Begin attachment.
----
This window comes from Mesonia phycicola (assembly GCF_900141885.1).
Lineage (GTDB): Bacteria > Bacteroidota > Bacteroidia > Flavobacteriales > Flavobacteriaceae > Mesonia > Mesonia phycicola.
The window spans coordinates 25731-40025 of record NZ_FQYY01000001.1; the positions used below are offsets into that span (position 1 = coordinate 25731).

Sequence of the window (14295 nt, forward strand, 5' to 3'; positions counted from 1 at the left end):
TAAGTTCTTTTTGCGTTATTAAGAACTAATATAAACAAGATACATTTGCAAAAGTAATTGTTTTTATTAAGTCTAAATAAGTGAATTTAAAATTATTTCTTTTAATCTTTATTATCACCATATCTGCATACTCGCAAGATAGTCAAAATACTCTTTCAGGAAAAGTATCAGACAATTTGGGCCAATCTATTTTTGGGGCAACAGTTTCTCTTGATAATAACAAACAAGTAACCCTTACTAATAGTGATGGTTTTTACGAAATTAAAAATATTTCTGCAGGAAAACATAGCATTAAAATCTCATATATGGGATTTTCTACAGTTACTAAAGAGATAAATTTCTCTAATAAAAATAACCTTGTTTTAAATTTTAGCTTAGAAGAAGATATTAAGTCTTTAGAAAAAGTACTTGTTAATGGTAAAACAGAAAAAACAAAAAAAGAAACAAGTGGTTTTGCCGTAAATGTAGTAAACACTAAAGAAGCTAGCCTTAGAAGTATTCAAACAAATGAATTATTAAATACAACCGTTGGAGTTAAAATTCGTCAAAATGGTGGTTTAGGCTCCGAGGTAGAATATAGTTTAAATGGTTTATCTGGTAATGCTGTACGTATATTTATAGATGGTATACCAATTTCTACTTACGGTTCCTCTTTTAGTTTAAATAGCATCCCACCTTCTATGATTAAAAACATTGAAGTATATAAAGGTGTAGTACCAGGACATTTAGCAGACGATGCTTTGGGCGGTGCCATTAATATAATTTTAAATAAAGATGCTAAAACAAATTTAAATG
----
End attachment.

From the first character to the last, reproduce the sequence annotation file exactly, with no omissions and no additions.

This window comes from Mesonia phycicola (assembly GCF_900141885.1).
Lineage (GTDB): Bacteria > Bacteroidota > Bacteroidia > Flavobacteriales > Flavobacteriaceae > Mesonia > Mesonia phycicola.
The window spans coordinates 25731-40025 of record NZ_FQYY01000001.1; the positions used below are offsets into that span (position 1 = coordinate 25731).

Sequence of the window (14295 nt, forward strand, 5' to 3'; positions counted from 1 at the left end):
TAAGTTCTTTTTGCGTTATTAAGAACTAATATAAACAAGATACATTTGCAAAAGTAATTGTTTTTATTAAGTCTAAATAAGTGAATTTAAAATTATTTCTTTTAATCTTTATTATCACCATATCTGCATACTCGCAAGATAGTCAAAATACTCTTTCAGGAAAAGTATCAGACAATTTGGGCCAATCTATTTTTGGGGCAACAGTTTCTCTTGATAATAACAAACAAGTAACCCTTACTAATAGTGATGGTTTTTACGAAATTAAAAATATTTCTGCAGGAAAACATAGCATTAAAATCTCATATATGGGATTTTCTACAGTTACTAAAGAGATAAATTTCTCTAATAAAAATAACCTTGTTTTAAATTTTAGCTTAGAAGAAGATATTAAGTCTTTAGAAAAAGTACTTGTTAATGGTAAAACAGAAAAAACAAAAAAAGAAACAAGTGGTTTTGCCGTAAATGTAGTAAACACTAAAGAAGCTAGCCTTAGAAGTATTCAAACAAATGAATTATTAAATACAACCGTTGGAGTTAAAATTCGTCAAAATGGTGGTTTAGGCTCCGAGGTAGAATATAGTTTAAATGGTTTATCTGGTAATGCTGTACGTATATTTATAGATGGTATACCAATTTCTACTTACGGTTCCTCTTTTAGTTTAAATAGCATCCCACCTTCTATGATTAAAAACATTGAAGTATATAAAGGTGTAGTACCAGGACATTTAGCAGACGATGCTTTGGGCGGTGCCATTAATATAATTTTAAATAAAGATGCTAAAACAAATTTAAATG